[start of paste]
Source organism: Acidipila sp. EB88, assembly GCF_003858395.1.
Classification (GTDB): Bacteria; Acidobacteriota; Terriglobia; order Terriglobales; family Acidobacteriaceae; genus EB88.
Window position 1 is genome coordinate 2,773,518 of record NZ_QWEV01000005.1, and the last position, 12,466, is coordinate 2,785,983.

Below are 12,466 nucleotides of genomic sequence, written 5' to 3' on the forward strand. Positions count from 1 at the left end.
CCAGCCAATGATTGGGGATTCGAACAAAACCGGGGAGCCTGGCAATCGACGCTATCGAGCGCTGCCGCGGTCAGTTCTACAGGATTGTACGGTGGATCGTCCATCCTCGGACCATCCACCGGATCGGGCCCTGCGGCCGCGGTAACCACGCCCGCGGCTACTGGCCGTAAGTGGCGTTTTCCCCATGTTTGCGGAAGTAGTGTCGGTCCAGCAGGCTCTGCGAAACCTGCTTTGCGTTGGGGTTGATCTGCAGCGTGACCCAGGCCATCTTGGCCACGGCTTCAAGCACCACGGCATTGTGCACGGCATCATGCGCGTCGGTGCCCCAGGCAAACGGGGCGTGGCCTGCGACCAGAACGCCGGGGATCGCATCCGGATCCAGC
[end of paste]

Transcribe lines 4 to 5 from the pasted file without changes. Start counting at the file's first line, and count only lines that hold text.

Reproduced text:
Below are 12,466 nucleotides of genomic sequence, written 5' to 3' on the forward strand. Positions count from 1 at the left end.
CCAGCCAATGATTGGGGATTCGAACAAAACCGGGGAGCCTGGCAATCGACGCTATCGAGCGCTGCCGCGGTCAGTTCTACAGGATTGTACGGTGGATCGTCCATCCTCGGACCATCCACCGGATCGGGCCCTGCGGCCGCGGTAACCACGCCCGCGGCTACTGGCCGTAAGTGGCGTTTTCCCCATGTTTGCGGAAGTAGTGTCGGTCCAGCAGGCTCTGCGAAACCTGCTTTGCGTTGGGGTTGATCTGCAGCGTGACCCAGGCCATCTTGGCCACGGCTTCAAGCACCACGGCATTGTGCACGGCATCATGCGCGTCGGTGCCCCAGGCAAACGGGGCGTGGCCTGCGACCAGAACGCCGGGGATCGCATCCGGATCCAGC